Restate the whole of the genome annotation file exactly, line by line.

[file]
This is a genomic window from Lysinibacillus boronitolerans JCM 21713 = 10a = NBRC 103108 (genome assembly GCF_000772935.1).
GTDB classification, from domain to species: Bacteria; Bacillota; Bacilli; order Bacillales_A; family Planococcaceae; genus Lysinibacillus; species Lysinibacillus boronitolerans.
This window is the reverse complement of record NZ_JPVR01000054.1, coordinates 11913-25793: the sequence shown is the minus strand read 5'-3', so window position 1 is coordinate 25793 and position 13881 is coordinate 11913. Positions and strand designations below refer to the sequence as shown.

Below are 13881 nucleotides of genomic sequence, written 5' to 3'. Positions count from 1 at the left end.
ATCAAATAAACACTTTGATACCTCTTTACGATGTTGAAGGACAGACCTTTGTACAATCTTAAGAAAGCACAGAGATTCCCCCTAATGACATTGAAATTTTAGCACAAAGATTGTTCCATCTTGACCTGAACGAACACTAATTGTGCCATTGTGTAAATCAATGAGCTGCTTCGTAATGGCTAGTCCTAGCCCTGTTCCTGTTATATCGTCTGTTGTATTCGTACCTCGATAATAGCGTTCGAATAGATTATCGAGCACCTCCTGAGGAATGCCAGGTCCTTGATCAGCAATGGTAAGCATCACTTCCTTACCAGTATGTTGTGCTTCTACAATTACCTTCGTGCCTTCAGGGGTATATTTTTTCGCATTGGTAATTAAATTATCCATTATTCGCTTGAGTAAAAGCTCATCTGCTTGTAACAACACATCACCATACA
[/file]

This is a genomic window from Lysinibacillus boronitolerans JCM 21713 = 10a = NBRC 103108 (genome assembly GCF_000772935.1).
GTDB classification, from domain to species: Bacteria; Bacillota; Bacilli; order Bacillales_A; family Planococcaceae; genus Lysinibacillus; species Lysinibacillus boronitolerans.
This window is the reverse complement of record NZ_JPVR01000054.1, coordinates 11913-25793: the sequence shown is the minus strand read 5'-3', so window position 1 is coordinate 25793 and position 13881 is coordinate 11913. Positions and strand designations below refer to the sequence as shown.

Below are 13881 nucleotides of genomic sequence, written 5' to 3'. Positions count from 1 at the left end.
ATCAAATAAACACTTTGATACCTCTTTACGATGTTGAAGGACAGACCTTTGTACAATCTTAAGAAAGCACAGAGATTCCCCCTAATGACATTGAAATTTTAGCACAAAGATTGTTCCATCTTGACCTGAACGAACACTAATTGTGCCATTGTGTAAATCAATGAGCTGCTTCGTAATGGCTAGTCCTAGCCCTGTTCCTGTTATATCGTCTGTTGTATTCGTACCTCGATAATAGCGTTCGAATAGATTATCGAGCACCTCCTGAGGAATGCCAGGTCCTTGATCAGCAATGGTAAGCATCACTTCCTTACCAGTATGTTGTGCTTCTACAATTACCTTCGTGCCTTCAGGGGTATATTTTTTCGCATTGGTAATTAAATTATCCATTATTCGCTTGAGTAAAAGCTCATCTGCTTGTAACAACACATCACCATACA